Limits...
Biomimetic strategies for sensing biological species.

Hussain M, Wackerlig J, Lieberzeit PA - Biosensors (Basel) (2013)

Bottom Line: A different strategy comprises of devising polymer coatings to change the biocompatibility of surfaces that can also be used to immobilized natural receptors/ligands and thus stabilize them.Rationally speaking, this leads to self-assembled monolayers closely resembling cell membranes, sometimes also including bioreceptors.It mainly focuses on the literature published since 2005.

View Article: PubMed Central - PubMed

Affiliation: Department of Analytical Chemistry, University of Vienna, Waehringer Strasse 38, A-1090, Vienna, Austria; E-Mails: munawar_arif@hotmail.com (M.H.); judith.maehner@univie.ac.at (J.W.).

ABSTRACT
The starting point of modern biosensing was the application of actual biological species for recognition. Increasing understanding of the principles underlying such recognition (and biofunctionality in general), however, has triggered a dynamic field in chemistry and materials sciences that aims at joining the best of two worlds by combining concepts derived from nature with the processability of manmade materials, e.g., sensitivity and ruggedness. This review covers different biomimetic strategies leading to highly selective (bio)chemical sensors: the first section covers molecularly imprinted polymers (MIP) that attempt to generate a fully artificial, macromolecular mold of a species in order to detect it selectively. A different strategy comprises of devising polymer coatings to change the biocompatibility of surfaces that can also be used to immobilized natural receptors/ligands and thus stabilize them. Rationally speaking, this leads to self-assembled monolayers closely resembling cell membranes, sometimes also including bioreceptors. Finally, this review will highlight some approaches to generate artificial analogs of natural recognition materials and biomimetic approaches in nanotechnology. It mainly focuses on the literature published since 2005.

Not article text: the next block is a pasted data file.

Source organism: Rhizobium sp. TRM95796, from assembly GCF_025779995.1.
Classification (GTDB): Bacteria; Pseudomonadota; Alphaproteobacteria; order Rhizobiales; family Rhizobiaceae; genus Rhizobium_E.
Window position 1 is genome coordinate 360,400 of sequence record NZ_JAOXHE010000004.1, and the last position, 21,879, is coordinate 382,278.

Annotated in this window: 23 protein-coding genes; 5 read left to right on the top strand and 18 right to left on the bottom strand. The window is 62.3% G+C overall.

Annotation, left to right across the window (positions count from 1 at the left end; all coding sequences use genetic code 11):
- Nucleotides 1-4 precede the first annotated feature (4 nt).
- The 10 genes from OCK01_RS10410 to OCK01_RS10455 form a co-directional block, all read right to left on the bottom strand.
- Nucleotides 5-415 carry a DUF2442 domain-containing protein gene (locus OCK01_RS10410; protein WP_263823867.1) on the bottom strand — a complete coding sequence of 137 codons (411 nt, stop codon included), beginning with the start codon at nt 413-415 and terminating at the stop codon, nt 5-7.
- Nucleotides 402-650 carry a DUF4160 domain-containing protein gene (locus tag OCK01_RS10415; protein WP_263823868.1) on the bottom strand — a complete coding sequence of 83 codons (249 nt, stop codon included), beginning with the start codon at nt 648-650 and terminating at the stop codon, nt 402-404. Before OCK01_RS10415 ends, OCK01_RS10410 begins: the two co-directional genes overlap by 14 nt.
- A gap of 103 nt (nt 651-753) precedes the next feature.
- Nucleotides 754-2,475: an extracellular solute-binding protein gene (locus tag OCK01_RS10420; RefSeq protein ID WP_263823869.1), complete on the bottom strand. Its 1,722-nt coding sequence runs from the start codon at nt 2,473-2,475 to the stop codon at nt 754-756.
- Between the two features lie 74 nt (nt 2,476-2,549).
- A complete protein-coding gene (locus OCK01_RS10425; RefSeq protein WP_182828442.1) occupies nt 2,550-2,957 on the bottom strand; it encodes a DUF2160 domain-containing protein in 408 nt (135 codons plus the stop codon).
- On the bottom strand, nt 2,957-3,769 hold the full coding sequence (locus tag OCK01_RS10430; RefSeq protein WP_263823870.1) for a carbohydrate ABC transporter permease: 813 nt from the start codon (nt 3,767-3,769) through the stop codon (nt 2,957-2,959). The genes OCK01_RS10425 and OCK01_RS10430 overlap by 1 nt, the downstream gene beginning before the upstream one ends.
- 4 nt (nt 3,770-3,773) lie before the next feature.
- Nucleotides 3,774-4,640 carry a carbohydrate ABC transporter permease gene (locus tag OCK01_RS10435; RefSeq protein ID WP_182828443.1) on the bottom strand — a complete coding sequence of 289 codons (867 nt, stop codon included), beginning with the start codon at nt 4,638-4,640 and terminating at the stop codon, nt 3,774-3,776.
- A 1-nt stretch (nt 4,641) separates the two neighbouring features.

No MeSH data available.


Illustration of biomimetic SLB/SPRS set-up for the observation of membrane behavior. Reprinted with permission from [34], © 2009 IEEE.
© Copyright Policy - open-access
Related In: Results  -  Collection

License
getmorefigures.php?uid=PMC4263596&req=5

biosensors-03-00089-f004: Illustration of biomimetic SLB/SPRS set-up for the observation of membrane behavior. Reprinted with permission from [34], © 2009 IEEE.

Mentions: Self-assembly is one of the fundamental driving forces of life that leads, for example, to the phospholipid bilayers constituting cell membranes. The Langmuir–Blodgett technique is a way to build up artificial membranes. It makes it possible, for instance, to immobilize lipid bilayers (LB) that themselves can stabilize biomolecules to achieve biomimetic “cell membranes.” In contrast to the methods previously mentioned, the biomolecule is therefore immobilized in an artificial membrane that more closely resembles a natural one, as compared to a polymer thin film. Using this approach, Jiao et al. [33] demonstrated the use of non-inhibitory antibodies employed in a luminal derivative LB film for the reagentless detection of electrochemiluminescence (ECL) and antibody insertion. For model studies, choline oxidase activity has been detected, because catalytically H2O2 produced in situ can trigger ECL reaction in the sensing layer. In another approach of using supported lipid bilayers (SLB) mimicking natural structures, Choi et al. [34] demonstrated a novel biosensor for monitoring the behavior of cell membrane linking proteins in vitro by label-free surface plasmon resonance spectroscopy (SPRS). Biomimetic sensor chips were fabricated by the fusion of unilamellar lipid vesicles on a hydrophilic Au surface for SPRS. This setup enables real-time measurements of protein aggregation. Figure 4 illustrates the proposed biomimetic SLB/SPES design for such measurements.